Celebrate local farmers and gardeners on Alaska Agriculture Day on Friday, May 15

Alaskans can support local agriculture by celebrating Alaska Agriculture Day on Friday, May 15, by seeking out and purchasing products produced in Alaska, and by educating young people about the vital role agriculture plays in our economy.

Governor Mike Dunleavy issued a proclamation commemorating the day in recognition of the importance of agriculture to the daily life of all residents, and in appreciation for all farmers and producers in the state of Alaska.

Due to COVID-19 restrictions, however, the Division of Agriculture will not be able to mark the event with a public gathering as in previous years. Instead, the Division invites Alaskans to visit the http://www.buyalaskagrown.com/ webpage for information on where to find farmers markets, stores and retailers that support the “Alaska Grown” program and where they can buy directly from farmers, growers and producers around the state.

Alaskans are also invited to visit the Alaska Grown Facebook page at https://www.facebook.com/dnr.alaskagrown/ where they may read the division’s Alaska Agricultural Day post thanking Alaska farmers for always being there, and for working hard to feed and supply Alaskans, even during difficult times.

Members of the public are encouraged to like the post, to leave a comment supporting Alaska farmers, and to share the post with the hashtags #stillfarming and #thankafarmer for a chance to win an Alaska Grown gift basket.

In Sitka, you can celebrate Alaska Agriculture Day by starting a food garden (even a couple of containers on your deck can provide you with potatoes, carrots or greens). Teachers are encouraged to offer a lesson plan or two about the importance of agriculture in Alaska and in Sitka. Here’s a link to an article about how Sitka was Alaska’s original garden city back in the late 19th and early 20th Centuries. Also, the Sitka History Minute feature on KCAW-Raven Radio has had several episodes about agriculture in Sitka (click here to listen to a feature about the potato in Sitka, click here to listen to a feature about the Sitka Agricultural Station, and click here to listen to a feature about the cows of Iris Meadows).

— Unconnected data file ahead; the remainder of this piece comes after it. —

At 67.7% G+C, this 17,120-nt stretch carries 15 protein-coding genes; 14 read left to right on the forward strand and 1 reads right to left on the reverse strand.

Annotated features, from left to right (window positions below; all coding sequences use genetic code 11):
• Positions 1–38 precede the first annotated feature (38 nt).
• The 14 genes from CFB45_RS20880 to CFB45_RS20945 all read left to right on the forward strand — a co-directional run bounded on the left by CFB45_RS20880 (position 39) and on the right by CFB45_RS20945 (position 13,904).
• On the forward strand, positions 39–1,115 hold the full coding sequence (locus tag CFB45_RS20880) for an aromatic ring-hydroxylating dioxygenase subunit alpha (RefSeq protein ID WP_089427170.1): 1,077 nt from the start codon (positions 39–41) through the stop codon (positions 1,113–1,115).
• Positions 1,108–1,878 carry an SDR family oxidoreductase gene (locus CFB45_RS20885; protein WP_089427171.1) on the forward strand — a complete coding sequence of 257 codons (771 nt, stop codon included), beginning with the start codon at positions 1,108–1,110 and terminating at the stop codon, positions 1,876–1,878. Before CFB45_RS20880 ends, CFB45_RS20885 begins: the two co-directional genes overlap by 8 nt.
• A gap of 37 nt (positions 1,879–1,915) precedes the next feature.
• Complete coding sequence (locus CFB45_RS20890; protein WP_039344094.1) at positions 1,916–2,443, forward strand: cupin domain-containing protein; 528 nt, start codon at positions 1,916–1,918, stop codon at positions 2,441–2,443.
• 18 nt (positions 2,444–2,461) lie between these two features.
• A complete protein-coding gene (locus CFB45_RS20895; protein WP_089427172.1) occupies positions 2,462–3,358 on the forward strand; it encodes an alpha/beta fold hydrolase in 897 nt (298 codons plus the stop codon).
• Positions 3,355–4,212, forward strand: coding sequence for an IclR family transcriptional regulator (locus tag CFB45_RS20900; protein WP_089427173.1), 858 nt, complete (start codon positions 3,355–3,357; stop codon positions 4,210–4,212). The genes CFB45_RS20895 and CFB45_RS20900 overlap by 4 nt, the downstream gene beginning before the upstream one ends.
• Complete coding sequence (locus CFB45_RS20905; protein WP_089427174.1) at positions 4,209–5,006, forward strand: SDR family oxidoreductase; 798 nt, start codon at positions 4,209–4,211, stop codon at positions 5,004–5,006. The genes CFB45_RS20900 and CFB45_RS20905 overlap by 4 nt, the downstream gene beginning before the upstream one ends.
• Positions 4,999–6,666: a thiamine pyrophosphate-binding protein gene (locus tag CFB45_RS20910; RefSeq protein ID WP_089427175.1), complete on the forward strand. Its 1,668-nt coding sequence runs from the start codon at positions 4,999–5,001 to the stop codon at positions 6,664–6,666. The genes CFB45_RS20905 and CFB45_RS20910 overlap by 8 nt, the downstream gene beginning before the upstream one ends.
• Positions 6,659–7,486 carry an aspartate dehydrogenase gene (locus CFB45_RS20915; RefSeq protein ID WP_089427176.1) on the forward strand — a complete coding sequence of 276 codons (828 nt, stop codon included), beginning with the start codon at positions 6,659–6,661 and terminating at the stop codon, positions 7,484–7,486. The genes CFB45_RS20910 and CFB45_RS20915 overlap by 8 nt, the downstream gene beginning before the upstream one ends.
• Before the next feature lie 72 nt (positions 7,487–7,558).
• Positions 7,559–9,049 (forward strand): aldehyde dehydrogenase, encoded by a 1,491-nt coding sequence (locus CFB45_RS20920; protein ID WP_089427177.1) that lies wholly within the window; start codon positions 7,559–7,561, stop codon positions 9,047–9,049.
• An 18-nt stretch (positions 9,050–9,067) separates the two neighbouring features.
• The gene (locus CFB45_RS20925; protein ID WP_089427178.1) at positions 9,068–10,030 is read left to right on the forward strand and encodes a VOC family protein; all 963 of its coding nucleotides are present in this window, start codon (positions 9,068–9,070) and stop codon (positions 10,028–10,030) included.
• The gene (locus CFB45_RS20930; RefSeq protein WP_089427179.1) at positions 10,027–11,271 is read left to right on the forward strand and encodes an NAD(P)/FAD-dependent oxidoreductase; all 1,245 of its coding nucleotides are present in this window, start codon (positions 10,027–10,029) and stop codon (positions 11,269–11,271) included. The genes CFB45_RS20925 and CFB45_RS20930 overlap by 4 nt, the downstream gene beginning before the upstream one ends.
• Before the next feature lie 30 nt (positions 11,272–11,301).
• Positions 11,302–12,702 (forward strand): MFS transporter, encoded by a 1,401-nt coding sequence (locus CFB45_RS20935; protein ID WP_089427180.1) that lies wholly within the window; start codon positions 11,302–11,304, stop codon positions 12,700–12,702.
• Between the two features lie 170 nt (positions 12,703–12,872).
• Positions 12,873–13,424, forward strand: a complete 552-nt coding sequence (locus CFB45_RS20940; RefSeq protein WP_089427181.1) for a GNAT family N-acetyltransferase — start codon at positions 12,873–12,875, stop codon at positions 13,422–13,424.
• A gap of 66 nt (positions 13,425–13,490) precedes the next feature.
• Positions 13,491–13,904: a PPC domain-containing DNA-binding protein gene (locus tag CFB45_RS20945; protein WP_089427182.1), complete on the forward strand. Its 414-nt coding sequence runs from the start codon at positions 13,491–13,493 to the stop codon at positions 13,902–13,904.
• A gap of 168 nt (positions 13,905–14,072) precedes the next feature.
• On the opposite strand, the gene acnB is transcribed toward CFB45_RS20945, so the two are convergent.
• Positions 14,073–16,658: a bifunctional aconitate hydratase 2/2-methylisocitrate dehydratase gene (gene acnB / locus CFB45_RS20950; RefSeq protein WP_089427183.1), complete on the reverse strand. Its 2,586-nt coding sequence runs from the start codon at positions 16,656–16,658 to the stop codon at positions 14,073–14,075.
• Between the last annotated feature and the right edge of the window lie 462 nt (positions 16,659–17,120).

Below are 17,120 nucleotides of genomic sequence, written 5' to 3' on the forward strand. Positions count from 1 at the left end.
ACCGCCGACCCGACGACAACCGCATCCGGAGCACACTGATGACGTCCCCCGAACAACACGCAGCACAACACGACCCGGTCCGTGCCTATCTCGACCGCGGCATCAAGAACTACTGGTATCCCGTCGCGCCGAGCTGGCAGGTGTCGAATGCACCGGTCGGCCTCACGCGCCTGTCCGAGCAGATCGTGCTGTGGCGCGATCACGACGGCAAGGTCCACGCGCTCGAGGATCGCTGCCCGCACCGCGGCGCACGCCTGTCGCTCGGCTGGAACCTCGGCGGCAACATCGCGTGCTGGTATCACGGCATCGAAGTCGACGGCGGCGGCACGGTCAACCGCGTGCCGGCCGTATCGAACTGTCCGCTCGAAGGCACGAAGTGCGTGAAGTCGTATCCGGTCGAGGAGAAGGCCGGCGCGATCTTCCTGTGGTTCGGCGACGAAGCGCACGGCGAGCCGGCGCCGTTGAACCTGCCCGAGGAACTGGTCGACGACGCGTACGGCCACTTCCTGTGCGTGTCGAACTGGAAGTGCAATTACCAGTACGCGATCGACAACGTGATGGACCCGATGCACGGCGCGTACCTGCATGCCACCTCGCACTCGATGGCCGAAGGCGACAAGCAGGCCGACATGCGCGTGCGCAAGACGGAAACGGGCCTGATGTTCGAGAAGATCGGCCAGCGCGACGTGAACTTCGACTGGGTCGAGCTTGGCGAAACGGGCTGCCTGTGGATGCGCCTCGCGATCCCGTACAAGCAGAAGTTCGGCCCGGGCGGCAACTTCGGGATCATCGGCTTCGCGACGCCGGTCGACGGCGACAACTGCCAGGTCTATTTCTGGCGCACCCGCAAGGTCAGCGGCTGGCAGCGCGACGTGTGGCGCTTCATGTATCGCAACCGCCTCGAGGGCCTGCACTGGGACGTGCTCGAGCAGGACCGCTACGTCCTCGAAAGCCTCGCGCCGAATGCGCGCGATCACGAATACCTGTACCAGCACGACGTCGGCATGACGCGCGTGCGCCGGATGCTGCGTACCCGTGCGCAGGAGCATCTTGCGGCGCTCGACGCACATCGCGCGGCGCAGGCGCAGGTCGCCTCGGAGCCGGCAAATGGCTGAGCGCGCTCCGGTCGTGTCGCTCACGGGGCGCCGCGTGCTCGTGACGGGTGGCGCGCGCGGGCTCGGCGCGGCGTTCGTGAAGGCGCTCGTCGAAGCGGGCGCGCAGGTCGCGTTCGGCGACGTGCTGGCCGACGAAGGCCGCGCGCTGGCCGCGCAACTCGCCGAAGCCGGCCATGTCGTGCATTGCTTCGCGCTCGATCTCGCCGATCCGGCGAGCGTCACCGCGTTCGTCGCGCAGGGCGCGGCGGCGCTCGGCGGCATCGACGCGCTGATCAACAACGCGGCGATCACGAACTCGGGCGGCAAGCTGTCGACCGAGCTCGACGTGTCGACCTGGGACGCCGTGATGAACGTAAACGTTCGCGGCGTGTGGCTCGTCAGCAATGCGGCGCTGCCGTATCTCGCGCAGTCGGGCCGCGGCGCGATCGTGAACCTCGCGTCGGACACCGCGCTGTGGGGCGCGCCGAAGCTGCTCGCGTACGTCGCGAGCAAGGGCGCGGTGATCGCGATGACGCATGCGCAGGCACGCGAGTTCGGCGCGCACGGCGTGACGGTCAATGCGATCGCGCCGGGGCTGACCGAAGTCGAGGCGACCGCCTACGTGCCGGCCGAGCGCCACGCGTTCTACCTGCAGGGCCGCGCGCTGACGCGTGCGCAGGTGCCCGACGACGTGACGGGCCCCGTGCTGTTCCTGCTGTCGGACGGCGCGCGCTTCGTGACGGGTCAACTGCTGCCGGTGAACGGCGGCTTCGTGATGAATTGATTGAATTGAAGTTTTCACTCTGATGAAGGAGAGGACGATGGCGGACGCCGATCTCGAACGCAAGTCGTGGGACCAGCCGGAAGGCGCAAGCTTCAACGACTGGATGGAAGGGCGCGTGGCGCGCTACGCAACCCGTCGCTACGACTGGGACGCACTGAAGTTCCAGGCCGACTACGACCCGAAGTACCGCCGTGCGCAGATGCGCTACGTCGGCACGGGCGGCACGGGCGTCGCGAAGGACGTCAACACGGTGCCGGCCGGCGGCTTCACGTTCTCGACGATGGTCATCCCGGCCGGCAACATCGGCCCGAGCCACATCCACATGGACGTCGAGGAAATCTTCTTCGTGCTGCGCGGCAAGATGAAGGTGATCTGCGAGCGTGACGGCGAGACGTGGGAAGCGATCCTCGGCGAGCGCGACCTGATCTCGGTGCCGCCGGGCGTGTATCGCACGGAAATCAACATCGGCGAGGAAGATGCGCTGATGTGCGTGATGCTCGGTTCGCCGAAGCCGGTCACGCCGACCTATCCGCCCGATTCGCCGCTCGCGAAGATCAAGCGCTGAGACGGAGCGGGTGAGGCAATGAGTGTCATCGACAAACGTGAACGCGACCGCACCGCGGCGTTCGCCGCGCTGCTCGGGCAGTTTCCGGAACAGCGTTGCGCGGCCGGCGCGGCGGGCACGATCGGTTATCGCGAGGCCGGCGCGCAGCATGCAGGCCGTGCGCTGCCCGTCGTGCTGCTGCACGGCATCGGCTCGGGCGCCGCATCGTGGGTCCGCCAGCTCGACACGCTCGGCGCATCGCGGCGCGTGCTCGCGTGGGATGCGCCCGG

There are a few smaller commercial farms in Sitka, including St. Peter’s Fellowship Farm (where the Sitka Local Foods Network grows produce to sell at the Sitka Farmers Market), Middle Island Gardens, Down-to Earth Gardens, and Anam Cara Family Garden. Due to the coronavirus outbreak, we will host a greatly scaled back Sitka Farmers Market this summer, with people using the Salt and Soil Marketplace website to order produce from St. Peter’s Fellowship Farm and Middle Island Gardens during the week (Tuesday through Thursday), then pick up the produce on Saturdays. Details are still being finalized, but more info can be found at this link.

Check out the February 2020 edition of the Sitka Local Foods Network newsletter

The Sitka Local Foods Network just sent out the February 2020 edition of its monthly newsletter. Feel free to click this link to get a copy.

This month’s newsletter includes short articles about our annual meeting and potluck dinner, the Pick.Click.Give. program being open for 2020, the Sitka Food Business Innovation Contest application period being open, a fundraiser to build a second high tunnel at St. Peter’s Fellowship Farm, an invitation to join our board of directors or volunteer for us, information about upcoming Sitka Kitch classes and a fundraising dinner, and an update on our sponsorship program. Each story has links to our website for more information.

You can sign up for future editions of our newsletter by clicking on the newsletter image in the right column of our website and filling in the information. If you received a copy but didn’t want one, there is a link at the bottom of the newsletter so you can unsubscribe. Our intention is to get the word out about upcoming events and not to spam people. We will protect your privacy by not sharing our email list with others. Don’t forget to like us on Facebooklike our Sitka Farmers Market page on Facebook and follow us on Twitter (@SitkaLocalFoods).

Check out the January 2020 edition of the Sitka Local Foods Network newsletter

Happy New Year. The Sitka Local Foods Network just sent out the January 2020 edition of its monthly newsletter. Feel free to click this link to get a copy.

This month’s newsletter includes short articles about the Pick.Click.Give. program opening on Wednesday, hiring a new Sitka Farmers Market manager for the 2020 summer, a new fundraiser to help build a high tunnel at St. Peter’s Fellowship Farm, an invitation to join our board of directors, and an update about our 2020 sponsorship program. Each story has links to our website for more information.

You can sign up for future editions of our newsletter by clicking on the newsletter image in the right column of our website and filling in the information. If you received a copy but didn’t want one, there is a link at the bottom of the newsletter so you can unsubscribe. Our intention is to get the word out about upcoming events and not to spam people. We will protect your privacy by not sharing our email list with others. Don’t forget to like us on Facebooklike our Sitka Farmers Market page on Facebook and follow us on Twitter (@SitkaLocalFoods).

Wednesday’s the day to start filing your 2020 PFD applications with Pick.Click.Give. donations

As 2019 draws to a close, many Alaskans already are thinking about applying for their 2020 Alaska Permanent Fund Dividend check in January. As usual, Alaskans can share their wealth with a variety of Alaska nonprofits, including the Sitka Local Foods Network, through the PFD’s Pick.Click.Give. program.